2. Roughly chop the onion, garlic, carrot, celery and tomato and together with the peppercorns and bay leaves sauté in a big heavy based pan in a glug of olive oil. (big = really big as we were able to fill a Crockpot slowcooker and a 26 cm / 10″ diameter Dutch Oven each with a single layer of oxtail sections)
  3. When the vegetables are softened and slightly browned add the red wine and deglaze
  4. Add the roasted oxtail (sections) and add the beef stock until just covered and let it simmer until the meat comes off the bone easily (we had it in the slowcooker about 5 hours)
  5. Take the oxtail out, let it cool slightly and then pick off the flesh from the bones (we got about 1kg meat from the initial 2.4kg weight)
  6. In the meantime, for the jus, reduce the stock and then strain it through a sieve (as we were afraid that the veggies would stick to the pan while reducing, so we decided to strain it first. On high heat it took about 30 minutes to get a jus consistency)
  7. Add the majority of the jus to the meat to keep the oxtail moist and season if necessary (we did not need to). Save some of the jus for plating up.
  8. For the crostini: remove the crust from the slices of bread and cut in a nice shape (in the recipe they did a rectangle as it’s more like a starter size, so we just did a rectangle to be able pile up all the oxtail). Cook the crostini in a pan with a little oil until crispy (2-3 minutes each side).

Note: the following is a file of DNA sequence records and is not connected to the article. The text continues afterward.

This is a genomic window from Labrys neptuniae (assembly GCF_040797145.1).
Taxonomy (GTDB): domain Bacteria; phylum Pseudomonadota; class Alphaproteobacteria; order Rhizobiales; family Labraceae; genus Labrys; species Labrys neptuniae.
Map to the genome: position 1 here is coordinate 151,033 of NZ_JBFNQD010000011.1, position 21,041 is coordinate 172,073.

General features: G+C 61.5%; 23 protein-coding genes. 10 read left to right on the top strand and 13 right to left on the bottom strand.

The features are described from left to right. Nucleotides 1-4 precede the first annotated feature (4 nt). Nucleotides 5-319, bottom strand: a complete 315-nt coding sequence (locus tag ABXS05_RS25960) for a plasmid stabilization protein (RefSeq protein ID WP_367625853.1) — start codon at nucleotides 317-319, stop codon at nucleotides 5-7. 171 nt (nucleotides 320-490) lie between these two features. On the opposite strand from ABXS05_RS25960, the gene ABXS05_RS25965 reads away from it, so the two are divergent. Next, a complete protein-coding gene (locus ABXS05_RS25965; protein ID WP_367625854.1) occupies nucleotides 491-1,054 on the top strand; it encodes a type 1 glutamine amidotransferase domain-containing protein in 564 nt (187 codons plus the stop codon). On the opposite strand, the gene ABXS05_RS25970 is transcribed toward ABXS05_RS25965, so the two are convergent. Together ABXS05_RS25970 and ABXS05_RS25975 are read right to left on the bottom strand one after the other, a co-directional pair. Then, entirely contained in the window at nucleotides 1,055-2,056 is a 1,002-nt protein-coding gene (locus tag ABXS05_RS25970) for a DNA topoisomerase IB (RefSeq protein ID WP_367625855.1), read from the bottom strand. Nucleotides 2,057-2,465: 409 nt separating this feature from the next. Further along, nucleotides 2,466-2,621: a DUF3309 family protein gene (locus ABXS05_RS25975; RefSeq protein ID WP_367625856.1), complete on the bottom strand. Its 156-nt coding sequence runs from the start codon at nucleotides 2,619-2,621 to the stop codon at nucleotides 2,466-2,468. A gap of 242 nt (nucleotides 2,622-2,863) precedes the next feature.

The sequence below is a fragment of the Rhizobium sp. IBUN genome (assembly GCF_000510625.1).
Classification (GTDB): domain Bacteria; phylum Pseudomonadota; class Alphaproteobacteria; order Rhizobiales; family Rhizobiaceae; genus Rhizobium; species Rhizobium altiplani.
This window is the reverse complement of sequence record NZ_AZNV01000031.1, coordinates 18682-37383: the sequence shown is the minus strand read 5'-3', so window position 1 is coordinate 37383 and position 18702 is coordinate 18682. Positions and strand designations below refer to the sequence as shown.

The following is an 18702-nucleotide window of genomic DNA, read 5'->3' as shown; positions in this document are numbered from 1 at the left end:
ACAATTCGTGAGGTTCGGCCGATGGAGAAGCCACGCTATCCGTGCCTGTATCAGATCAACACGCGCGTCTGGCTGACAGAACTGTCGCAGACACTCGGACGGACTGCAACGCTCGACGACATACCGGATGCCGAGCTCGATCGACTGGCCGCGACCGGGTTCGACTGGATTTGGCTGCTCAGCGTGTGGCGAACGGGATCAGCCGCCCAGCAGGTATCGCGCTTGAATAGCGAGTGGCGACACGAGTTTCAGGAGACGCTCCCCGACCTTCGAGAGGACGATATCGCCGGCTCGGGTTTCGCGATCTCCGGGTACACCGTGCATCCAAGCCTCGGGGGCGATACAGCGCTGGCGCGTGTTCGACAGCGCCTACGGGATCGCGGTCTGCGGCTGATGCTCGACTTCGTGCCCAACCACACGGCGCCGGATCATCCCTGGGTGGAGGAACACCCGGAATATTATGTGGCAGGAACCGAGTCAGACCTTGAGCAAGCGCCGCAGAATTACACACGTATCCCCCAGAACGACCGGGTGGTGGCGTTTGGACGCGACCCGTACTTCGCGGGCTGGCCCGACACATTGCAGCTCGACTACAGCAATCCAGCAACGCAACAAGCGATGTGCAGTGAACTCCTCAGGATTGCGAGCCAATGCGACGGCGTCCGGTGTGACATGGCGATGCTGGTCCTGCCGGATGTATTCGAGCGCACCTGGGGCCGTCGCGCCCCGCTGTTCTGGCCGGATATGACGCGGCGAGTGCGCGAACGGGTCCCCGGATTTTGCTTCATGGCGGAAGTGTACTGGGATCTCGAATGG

9. As garnish: braised turnip, braised cauliflower florets and sautéed mushrooms and serve with the jus (we also added boiled quail eggs, cress, balsamic vinegar pearls and garlic foam).
Garlic foam
  • 150ml water
  • 150ml milk (full fat or semi-skimmed)
  • 2 cloves of garlic
  • 2g of soy lechitine
  1. Put the first 3 ingredients in a tall container and sprinkle in the soy lechitine.
  2. Mix it a couple of minutes with a stick blender until foamy and presto.
Balsamic vinegar pearls
  • 180ml balsamic vinegar
  • 2g of agar-agar
  • neutral vegetable oil
  1. Place a tall glass of vegetable oil in the freezer, allowing it to cool for at least 30 minutes.
  2. Heat balsamic vinegar and sprinkle in agar-agar. Stir until the agar-agar is completely dissolved.
  3. Bring the preparation to a boil and remove from stove at soon as it starts boiling (to activate agar-agar’s properties it should at least be above 90°C /194°F, but not kept boiling)
  4. Using a pipette, drip droplets of the agar-agar preparation into the cold oil.
  5. Collect the pearls using a sieve and rinse the pearls with water.

The trick is that the oil should be cold enough and the glass tall enough for the gelification process to be completed before the drops of the agar-agar solution reach the bottom of the glass. If the oil is too cold the droplets will float. Should this happen, keep dripping droplets of the hot preparation into the oil; the droplets will start sinking as the oil warms up. Shapeless or flat pearls indicate that the oil was not cold enough or that the glass used wasn’t deep enough.